Have you ever considered yourself an expert?
Maybe you’ve started a business and things are going well: does that make you an expert? Do you consider yourself capable of educating others on the same steps you took? Educating them in a way that will create similar results?
Do you think people need to hear what you have to say? A quick scroll through Google hits show that there is a never-ending supply of courses, webinars, masterminds, groups, blogs and mentors available, all promising to show you those tips you can’t live without. What is one more “expert” really worth?
Maybe more than you realize.
Why you are an expert
I often find myself paralyzed by the accusation that I’m not an expert at _______ (you fill in the blank). Confidence often eludes me.
We live in a world of infinite possibilities. With access to unlimited knowledge and with the capacity to learn anything I want, where do I begin? Am I even an “expert” at what I’m doing now?
Recently, I had the chance to interview the amazing Tara Gentile, creator of CoCommercial and the What Works podcast! We were talking about this idea when she said something that liberated me:
“There is always someone who knows less than you.”
She started just like any of us: with something to say but also the courage to actually put it out there. Maybe it was even audacity, considering how many other “experts” were already teaching the same thing. They always are.
Despite the saturation, Tara found a way to cut through. Today, she’s an incredibly successful and popular educator and mentor for creative entrepreneurs, and the founder of her own company.
There will always be a new ear for what you know. Someone in need of a product or service you provide, and entirely unaware of how many other people are offering it. How do you leverage that? How do you give yourself the ability to stay fresh in a saturated market?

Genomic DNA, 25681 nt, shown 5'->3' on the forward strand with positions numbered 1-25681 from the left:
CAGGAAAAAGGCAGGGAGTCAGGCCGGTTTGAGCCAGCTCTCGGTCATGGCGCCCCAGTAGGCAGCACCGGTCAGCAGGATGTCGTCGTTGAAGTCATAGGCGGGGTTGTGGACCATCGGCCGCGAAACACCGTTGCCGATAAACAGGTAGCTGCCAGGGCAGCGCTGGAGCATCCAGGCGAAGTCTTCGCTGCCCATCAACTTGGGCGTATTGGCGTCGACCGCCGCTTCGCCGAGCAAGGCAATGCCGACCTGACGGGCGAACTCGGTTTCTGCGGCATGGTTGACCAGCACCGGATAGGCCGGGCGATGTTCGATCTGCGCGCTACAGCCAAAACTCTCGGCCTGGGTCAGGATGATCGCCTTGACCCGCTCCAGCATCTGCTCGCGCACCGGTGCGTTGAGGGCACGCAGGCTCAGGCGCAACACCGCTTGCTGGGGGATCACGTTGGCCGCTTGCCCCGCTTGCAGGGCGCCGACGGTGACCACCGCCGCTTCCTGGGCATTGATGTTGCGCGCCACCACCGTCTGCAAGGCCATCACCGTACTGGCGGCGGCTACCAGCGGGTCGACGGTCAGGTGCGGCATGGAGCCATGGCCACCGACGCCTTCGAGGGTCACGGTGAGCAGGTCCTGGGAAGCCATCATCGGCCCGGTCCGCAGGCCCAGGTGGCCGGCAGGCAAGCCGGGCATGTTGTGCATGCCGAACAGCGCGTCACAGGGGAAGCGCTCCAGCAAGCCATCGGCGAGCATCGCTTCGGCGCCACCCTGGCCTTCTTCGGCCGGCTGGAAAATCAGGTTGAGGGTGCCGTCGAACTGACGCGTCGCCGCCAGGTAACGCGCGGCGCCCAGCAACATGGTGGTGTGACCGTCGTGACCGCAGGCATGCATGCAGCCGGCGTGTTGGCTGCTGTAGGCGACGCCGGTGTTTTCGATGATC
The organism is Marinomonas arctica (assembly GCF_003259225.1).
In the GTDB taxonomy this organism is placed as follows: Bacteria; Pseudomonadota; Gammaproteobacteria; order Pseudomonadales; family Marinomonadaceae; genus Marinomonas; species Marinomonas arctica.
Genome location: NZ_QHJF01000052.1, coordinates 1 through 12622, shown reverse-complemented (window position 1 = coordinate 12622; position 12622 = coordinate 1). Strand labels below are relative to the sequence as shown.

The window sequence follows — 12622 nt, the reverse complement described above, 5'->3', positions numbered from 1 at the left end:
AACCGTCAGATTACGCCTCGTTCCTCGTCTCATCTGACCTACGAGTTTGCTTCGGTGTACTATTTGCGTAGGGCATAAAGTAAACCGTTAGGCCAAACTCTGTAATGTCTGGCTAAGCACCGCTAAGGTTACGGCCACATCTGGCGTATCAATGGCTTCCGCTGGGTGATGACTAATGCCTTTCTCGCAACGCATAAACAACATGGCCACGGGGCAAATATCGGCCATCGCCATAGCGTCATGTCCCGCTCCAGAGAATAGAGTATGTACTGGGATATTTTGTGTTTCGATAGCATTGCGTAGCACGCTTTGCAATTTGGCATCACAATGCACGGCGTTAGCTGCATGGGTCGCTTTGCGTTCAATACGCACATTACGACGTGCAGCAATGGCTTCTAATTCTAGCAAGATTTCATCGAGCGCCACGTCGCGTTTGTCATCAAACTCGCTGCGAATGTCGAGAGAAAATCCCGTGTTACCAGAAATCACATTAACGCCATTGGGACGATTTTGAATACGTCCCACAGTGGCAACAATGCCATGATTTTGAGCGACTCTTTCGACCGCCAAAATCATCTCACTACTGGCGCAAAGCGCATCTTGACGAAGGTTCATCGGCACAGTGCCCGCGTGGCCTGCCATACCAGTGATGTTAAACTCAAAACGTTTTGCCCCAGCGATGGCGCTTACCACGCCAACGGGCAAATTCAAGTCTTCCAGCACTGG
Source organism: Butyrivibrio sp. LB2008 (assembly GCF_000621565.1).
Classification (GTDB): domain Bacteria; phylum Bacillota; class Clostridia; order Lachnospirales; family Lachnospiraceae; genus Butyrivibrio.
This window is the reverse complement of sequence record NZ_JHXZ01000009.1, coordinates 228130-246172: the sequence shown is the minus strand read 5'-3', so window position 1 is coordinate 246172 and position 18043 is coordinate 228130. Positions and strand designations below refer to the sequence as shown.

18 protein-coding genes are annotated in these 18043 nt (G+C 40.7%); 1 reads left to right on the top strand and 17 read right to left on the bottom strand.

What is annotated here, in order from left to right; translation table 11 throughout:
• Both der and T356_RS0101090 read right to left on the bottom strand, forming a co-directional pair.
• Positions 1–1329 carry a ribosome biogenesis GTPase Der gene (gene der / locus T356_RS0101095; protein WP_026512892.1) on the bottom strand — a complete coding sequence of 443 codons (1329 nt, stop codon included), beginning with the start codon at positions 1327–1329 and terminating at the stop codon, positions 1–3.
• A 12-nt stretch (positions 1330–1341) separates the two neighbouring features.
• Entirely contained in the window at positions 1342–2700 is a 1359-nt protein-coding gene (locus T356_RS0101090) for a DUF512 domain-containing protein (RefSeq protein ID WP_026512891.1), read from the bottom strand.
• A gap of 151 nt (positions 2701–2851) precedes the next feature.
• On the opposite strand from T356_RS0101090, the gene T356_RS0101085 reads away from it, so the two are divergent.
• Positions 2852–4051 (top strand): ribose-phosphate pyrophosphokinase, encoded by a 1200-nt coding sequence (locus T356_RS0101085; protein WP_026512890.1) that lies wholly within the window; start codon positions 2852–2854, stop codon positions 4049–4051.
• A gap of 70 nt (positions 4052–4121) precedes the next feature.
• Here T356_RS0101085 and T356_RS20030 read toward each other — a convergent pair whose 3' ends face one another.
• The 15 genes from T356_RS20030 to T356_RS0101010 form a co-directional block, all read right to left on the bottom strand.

Don’t worry about market saturation
You are an expert in ways you could never expect. Whether it’s because of your particular quirks, the radius you build around you through intentional work, or pure luck, you may be the exact voice someone needs. It doesn’t matter how many other voices are saying the same thing: someone will find you.
You don't need to create a new market entirely. You just need to do something different within that saturated market.
The market constantly evolves, and whether we are conscious of it or not, we need to be gathering information as it evolves. If you aren’t staying up to date, you run the risk of becoming a part of the oversaturation. Don't get lost in the shuffle right after launch because you didn't keep up.
If you pay attention to what's current, at the very least, you’ll be ahead of some people. That’s a good first step towards helping yourself stand out. People who know they have something to offer don’t dwell too much on what else is out there.
Routines lay the foundation of expertise
While your unique approach will help you stand out from the crowd, routine and repetition will fill in the gaps.
No matter how different you are, a foundation is required to support your business and your clients. You can't worry about not being good at something, and then be reluctant to dive into learning that thing every day. That's how you get stuck.
Can you read one article a day on something you want to get better at? How about 5 articles? What about 5 articles a day and one course-section a week?